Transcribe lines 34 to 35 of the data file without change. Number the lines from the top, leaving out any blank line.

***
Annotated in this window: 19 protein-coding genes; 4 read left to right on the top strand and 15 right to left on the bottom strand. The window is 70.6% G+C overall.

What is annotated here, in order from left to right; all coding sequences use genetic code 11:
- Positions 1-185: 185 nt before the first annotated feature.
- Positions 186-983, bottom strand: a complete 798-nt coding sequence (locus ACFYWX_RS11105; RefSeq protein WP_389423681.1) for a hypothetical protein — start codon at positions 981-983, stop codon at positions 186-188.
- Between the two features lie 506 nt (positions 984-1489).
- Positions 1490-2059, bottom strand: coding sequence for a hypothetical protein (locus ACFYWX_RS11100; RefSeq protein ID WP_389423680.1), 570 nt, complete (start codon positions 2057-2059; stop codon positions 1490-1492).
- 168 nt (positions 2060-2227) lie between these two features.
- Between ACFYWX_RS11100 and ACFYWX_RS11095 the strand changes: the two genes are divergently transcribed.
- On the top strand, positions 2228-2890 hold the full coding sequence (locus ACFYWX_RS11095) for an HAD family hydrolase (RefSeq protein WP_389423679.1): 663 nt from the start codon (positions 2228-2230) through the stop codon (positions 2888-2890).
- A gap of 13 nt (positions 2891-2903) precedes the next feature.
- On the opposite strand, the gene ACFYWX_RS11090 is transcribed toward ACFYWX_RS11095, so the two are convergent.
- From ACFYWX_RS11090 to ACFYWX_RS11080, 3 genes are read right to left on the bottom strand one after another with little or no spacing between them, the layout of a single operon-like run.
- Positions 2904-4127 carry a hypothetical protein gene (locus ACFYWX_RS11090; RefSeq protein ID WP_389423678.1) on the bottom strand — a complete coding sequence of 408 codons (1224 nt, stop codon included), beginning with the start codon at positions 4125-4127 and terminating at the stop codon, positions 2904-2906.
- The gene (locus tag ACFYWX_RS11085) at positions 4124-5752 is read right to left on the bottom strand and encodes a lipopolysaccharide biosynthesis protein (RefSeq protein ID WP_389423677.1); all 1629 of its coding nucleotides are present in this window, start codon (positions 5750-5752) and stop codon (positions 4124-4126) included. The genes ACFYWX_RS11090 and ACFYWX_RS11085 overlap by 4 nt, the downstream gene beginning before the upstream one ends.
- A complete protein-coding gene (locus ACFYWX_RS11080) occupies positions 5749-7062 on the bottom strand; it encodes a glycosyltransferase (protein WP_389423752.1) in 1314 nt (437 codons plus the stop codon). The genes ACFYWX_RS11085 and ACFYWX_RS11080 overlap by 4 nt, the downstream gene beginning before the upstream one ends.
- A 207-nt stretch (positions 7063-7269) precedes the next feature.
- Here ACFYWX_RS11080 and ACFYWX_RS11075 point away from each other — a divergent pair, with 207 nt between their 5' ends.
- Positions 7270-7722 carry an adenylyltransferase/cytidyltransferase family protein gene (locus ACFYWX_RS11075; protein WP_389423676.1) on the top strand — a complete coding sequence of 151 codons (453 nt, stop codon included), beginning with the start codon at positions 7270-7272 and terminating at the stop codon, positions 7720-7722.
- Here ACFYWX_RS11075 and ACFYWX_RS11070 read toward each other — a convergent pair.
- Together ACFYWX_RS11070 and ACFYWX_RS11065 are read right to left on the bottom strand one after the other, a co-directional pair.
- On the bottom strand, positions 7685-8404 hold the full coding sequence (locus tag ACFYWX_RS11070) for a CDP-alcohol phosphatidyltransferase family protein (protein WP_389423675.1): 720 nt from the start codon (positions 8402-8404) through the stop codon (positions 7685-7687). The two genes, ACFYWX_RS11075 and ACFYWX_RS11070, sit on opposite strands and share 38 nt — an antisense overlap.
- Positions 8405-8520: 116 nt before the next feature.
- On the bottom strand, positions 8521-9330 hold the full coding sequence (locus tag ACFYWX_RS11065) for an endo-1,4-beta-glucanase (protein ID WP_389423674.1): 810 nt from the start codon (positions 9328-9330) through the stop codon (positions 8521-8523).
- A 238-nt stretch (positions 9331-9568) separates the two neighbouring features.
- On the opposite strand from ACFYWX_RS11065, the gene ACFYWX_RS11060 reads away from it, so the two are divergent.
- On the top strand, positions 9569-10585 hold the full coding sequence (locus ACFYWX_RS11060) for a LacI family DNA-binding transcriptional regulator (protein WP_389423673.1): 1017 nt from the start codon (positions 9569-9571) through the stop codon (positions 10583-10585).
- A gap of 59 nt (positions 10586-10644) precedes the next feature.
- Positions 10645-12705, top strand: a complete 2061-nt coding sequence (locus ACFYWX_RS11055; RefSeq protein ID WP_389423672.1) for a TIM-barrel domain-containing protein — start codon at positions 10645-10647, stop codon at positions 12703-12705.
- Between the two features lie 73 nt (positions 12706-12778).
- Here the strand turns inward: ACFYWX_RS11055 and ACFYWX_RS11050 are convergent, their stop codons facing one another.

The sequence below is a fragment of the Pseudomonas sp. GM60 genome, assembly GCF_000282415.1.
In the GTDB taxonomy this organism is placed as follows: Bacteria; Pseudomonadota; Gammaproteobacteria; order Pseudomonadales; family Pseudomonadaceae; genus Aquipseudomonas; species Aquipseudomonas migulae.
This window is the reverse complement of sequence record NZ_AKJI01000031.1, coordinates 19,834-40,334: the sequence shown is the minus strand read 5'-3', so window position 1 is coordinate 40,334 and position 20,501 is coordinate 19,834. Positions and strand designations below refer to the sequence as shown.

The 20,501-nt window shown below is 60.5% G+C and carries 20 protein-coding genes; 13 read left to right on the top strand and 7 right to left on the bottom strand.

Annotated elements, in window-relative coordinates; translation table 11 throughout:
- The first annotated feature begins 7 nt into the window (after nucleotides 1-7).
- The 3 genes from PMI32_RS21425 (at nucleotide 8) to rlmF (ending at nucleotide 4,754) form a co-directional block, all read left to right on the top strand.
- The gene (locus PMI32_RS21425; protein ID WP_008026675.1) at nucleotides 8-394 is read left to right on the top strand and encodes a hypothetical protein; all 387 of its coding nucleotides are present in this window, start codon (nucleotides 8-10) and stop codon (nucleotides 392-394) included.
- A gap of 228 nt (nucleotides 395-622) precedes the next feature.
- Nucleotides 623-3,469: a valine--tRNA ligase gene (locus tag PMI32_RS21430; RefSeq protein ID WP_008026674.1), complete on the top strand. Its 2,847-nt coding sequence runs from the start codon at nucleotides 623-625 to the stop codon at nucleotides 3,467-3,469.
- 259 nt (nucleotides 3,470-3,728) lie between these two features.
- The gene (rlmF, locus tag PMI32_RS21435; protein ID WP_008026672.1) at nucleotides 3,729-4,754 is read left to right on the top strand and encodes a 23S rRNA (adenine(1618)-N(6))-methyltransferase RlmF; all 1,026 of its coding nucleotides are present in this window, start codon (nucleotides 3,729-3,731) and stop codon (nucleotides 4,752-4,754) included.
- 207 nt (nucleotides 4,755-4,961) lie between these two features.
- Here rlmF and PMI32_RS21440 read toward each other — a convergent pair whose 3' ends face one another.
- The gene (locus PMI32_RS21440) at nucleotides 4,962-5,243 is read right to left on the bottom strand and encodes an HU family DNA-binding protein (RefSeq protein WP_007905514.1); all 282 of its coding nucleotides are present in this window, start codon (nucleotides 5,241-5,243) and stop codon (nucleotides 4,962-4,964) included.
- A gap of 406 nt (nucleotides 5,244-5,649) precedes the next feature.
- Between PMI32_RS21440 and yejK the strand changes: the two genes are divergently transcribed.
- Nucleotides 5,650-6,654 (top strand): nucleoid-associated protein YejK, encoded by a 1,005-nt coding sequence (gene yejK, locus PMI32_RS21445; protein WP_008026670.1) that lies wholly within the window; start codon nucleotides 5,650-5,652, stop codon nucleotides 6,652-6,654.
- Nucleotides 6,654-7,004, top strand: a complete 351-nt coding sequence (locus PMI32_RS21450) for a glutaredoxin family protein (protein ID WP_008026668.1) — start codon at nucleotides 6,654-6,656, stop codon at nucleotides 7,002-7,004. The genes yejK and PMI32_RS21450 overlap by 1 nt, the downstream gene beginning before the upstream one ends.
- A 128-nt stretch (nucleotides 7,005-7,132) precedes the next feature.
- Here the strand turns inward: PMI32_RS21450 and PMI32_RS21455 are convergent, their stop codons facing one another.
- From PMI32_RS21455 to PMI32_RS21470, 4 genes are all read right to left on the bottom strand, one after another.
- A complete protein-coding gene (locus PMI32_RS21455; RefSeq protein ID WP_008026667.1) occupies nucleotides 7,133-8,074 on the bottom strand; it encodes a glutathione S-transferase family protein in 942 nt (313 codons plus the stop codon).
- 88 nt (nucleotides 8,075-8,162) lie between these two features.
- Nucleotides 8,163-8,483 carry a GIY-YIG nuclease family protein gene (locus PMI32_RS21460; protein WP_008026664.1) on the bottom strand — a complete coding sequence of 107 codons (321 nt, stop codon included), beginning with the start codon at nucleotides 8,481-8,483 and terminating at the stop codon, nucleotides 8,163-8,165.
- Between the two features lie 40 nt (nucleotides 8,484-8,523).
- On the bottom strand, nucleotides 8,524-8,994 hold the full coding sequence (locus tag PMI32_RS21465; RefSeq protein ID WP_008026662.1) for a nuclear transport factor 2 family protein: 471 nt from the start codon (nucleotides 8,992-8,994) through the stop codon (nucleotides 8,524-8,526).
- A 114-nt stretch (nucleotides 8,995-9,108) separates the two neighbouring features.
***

The 20,501-nt window shown below is 60.5% G+C and carries 20 protein-coding genes; 13 read left to right on the top strand and 7 right to left on the bottom strand.

Annotated elements, in window-relative coordinates; translation table 11 throughout: